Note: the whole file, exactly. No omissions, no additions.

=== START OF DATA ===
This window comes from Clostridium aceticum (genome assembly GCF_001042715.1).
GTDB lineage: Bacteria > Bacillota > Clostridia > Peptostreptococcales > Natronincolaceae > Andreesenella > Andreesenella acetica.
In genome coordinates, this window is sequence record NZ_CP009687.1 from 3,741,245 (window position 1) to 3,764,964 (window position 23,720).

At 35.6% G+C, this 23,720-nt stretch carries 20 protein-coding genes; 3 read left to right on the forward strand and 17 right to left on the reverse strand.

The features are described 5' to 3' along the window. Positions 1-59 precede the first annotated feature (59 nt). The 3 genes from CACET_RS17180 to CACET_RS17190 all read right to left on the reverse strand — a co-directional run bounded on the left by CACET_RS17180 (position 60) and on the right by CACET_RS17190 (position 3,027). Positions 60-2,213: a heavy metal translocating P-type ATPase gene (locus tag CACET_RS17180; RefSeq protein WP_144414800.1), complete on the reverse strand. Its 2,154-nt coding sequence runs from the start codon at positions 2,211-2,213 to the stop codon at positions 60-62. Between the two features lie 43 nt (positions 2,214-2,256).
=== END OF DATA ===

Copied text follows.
This window comes from Clostridium aceticum (genome assembly GCF_001042715.1).
GTDB lineage: Bacteria > Bacillota > Clostridia > Peptostreptococcales > Natronincolaceae > Andreesenella > Andreesenella acetica.
In genome coordinates, this window is sequence record NZ_CP009687.1 from 3,741,245 (window position 1) to 3,764,964 (window position 23,720).

At 35.6% G+C, this 23,720-nt stretch carries 20 protein-coding genes; 3 read left to right on the forward strand and 17 right to left on the reverse strand.

The features are described 5' to 3' along the window. Positions 1-59 precede the first annotated feature (59 nt). The 3 genes from CACET_RS17180 to CACET_RS17190 all read right to left on the reverse strand — a co-directional run bounded on the left by CACET_RS17180 (position 60) and on the right by CACET_RS17190 (position 3,027). Positions 60-2,213: a heavy metal translocating P-type ATPase gene (locus tag CACET_RS17180; RefSeq protein WP_144414800.1), complete on the reverse strand. Its 2,154-nt coding sequence runs from the start codon at positions 2,211-2,213 to the stop codon at positions 60-62. Between the two features lie 43 nt (positions 2,214-2,256).